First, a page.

Vaccinations under way From Page 1 In Eastville, the East Trees Health Centre held its first vaccinations for patients of the six surgeries in the Bristol Inner City Primary Care Network, which also include Charlotte Keel practice, two days before Christmas. In Fishponds, patients of three surgeries – Beechwood Medical Practice, Fishponds Family Practice and Air Balloon Surgery, who together form the FABB Primary Care Network – are being vaccinated at the Fishponds Primary Care Centre in Beechwood Road. Patients of the Old School Surgery in Manor Road, which is part of the Fireclay & Old School Surgery Primary Care Network, were being invited for vaccinations at Lodgeside Surgery in Kingswood, with the first session on January 16. As the Voice went to print, more than 2,300 patients had been vaccinated at Fishponds Primary Care Centre, with two

batches of the Pfizer BioNTech jab. Two mass sessions on Saturdays saw 800 patients vaccinated between 8.30am and 6.30pm, with further sessions held for just under 400 patients on weekdays. Beechwood practice manager Sarah Monteith said about 40 staff and volunteers worked in PPE for more than 12 hours on each Saturday session, preparing and administering the vaccine, guiding people through a one-way system and monitoring patients afterwards. The first jab on the first day went to Beechwood's oldest patient, 101-year-old Mary Hicks. Sarah said: "Because she was the oldest patient, she was offered the first appointment, which was at 8.30am. We thought it might be too early but she didn't care – she was the first through the door!" Sarah said there was a lot of enthusiasm among staff and patients for the first clinic, and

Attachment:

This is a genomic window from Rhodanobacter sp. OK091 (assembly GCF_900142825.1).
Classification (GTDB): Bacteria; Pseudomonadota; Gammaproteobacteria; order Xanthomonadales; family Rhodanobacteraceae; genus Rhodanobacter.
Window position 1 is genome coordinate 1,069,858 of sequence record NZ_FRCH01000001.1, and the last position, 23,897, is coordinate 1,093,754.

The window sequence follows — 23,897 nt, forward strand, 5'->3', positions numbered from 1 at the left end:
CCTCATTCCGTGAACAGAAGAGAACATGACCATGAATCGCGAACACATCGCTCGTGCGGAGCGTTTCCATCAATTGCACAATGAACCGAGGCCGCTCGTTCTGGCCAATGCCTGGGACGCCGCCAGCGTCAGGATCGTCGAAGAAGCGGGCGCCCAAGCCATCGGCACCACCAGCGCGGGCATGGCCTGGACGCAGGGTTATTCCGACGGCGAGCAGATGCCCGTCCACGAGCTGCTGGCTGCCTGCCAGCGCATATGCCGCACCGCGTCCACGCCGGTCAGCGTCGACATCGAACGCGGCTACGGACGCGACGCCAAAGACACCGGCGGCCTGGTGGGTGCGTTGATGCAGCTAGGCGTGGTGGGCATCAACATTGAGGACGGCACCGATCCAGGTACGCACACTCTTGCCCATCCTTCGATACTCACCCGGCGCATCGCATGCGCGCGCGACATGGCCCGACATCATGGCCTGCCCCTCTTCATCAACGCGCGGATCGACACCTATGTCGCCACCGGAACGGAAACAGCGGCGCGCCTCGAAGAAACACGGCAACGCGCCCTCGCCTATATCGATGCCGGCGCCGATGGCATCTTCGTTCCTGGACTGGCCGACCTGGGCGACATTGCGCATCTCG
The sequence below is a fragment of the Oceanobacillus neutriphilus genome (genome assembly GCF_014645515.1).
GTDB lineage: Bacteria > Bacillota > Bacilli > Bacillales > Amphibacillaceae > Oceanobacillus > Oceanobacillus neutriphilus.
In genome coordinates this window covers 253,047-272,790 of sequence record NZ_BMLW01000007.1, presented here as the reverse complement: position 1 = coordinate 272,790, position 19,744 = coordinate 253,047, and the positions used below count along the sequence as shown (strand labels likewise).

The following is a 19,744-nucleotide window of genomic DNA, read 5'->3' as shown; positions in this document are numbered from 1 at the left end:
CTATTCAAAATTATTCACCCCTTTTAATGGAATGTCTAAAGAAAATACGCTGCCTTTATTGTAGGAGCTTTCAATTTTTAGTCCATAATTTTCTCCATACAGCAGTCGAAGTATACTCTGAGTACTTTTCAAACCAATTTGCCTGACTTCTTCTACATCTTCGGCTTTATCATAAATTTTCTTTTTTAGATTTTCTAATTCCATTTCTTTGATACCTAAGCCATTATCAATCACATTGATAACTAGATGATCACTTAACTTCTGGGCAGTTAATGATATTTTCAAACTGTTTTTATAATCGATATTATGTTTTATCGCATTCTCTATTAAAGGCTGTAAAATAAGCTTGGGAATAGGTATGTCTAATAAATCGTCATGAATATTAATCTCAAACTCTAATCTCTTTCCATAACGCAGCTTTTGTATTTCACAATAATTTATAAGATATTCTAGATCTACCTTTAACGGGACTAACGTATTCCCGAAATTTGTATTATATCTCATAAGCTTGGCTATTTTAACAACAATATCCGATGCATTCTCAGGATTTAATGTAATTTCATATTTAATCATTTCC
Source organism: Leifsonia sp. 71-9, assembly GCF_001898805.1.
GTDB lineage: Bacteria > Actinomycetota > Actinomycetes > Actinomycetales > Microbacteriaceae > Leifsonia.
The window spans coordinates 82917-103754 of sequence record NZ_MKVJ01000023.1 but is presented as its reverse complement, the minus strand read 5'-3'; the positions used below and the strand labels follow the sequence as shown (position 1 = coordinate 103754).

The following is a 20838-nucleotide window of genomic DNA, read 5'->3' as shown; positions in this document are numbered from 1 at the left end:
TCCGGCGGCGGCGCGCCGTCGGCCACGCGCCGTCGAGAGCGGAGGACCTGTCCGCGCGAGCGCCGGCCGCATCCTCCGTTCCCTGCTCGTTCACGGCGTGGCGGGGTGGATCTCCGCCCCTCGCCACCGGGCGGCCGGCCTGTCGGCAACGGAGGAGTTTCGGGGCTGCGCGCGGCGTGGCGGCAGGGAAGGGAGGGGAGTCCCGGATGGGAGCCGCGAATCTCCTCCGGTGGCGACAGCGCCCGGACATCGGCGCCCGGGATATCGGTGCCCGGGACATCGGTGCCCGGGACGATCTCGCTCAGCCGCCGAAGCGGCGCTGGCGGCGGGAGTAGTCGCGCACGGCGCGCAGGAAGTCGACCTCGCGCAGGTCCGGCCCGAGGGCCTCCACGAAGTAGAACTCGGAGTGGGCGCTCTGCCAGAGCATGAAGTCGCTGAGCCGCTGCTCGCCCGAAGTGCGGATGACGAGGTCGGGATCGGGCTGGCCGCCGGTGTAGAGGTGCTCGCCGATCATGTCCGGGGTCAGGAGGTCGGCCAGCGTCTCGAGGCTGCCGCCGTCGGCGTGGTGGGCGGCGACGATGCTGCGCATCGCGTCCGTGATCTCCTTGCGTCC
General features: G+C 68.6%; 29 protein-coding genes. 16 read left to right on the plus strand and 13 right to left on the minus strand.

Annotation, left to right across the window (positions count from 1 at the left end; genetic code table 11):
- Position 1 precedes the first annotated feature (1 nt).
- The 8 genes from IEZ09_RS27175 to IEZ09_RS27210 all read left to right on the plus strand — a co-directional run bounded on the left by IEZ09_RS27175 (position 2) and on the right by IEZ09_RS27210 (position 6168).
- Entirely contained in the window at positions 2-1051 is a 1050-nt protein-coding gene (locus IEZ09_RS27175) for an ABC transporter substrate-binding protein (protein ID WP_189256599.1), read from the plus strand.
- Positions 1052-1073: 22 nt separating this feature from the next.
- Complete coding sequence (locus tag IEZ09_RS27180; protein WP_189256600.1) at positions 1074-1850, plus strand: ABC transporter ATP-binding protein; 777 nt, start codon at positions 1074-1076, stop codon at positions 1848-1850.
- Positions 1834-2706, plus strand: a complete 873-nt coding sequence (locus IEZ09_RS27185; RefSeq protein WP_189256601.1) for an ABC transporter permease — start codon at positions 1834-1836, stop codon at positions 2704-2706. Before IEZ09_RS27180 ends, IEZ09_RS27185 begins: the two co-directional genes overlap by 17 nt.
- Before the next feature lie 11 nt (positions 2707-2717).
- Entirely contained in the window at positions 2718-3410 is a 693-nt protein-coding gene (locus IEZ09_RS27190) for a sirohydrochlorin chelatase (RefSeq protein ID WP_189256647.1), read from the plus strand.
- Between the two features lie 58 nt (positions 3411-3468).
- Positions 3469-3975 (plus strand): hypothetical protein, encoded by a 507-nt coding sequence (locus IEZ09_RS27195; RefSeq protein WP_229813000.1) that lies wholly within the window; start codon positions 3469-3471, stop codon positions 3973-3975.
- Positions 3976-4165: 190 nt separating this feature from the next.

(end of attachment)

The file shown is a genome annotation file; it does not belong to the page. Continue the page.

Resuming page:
101-year-old Mary Hicks was the first person to receive a Covid-19 vaccination at Fishponds Primary Care Centre on January 16

with relatives or carers waiting outside for them to have their jabs, the atmosphere was "a bit like the first day of school". She said: "We were all just happy to be doing something that was actually making a difference. For a lot of the patients, it was the first time they had been out of their homes since lockdown." Take-up of the vaccine has been very high, and the first patients have been booked in for second appointments in 12 weeks in line with guidance. By January 21, almost 80,000 doses of the vaccine had

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been administered in Bristol, North Somerset and South Gloucestershire at 19 GP surgery hubs, hospitals, the Ashton Gate centre and the Superdrug pharmacy in Broadmead. The Healthier Together Partnership, which is in charge of the programme in the area, is urging people not to contact their surgery to ask for a vaccination but instead wait to be called. A spokesperson said: "Please be assured that no one will be left behind – this is the start of the vaccination programme and there will be enough for everyone."

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n NEWS